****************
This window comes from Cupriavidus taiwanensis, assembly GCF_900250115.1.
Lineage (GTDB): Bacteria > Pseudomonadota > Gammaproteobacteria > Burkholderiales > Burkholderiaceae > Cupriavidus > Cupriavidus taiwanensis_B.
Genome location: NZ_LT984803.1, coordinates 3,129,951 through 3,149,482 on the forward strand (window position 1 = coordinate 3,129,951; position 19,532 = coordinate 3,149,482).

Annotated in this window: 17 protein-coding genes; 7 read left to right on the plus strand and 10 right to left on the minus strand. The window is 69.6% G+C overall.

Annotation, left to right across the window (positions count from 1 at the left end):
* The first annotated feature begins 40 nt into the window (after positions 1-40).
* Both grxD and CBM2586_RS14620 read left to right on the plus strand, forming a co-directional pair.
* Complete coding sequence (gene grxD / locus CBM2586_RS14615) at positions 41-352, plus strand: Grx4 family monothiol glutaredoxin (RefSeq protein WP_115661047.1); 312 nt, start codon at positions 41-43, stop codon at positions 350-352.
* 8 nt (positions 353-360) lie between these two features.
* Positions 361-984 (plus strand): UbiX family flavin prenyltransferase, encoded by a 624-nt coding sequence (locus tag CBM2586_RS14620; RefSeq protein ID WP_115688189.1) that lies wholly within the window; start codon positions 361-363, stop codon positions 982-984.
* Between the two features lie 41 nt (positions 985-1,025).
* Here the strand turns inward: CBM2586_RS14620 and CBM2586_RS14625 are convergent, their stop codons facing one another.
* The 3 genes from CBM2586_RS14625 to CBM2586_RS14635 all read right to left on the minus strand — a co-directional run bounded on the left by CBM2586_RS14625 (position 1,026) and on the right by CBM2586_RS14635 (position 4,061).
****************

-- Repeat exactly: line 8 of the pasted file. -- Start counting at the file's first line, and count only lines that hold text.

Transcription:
* Complete coding sequence (gene grxD / locus CBM2586_RS14615) at positions 41-352, plus strand: Grx4 family monothiol glutaredoxin (RefSeq protein WP_115661047.1); 312 nt, start codon at positions 41-43, stop codon at positions 350-352.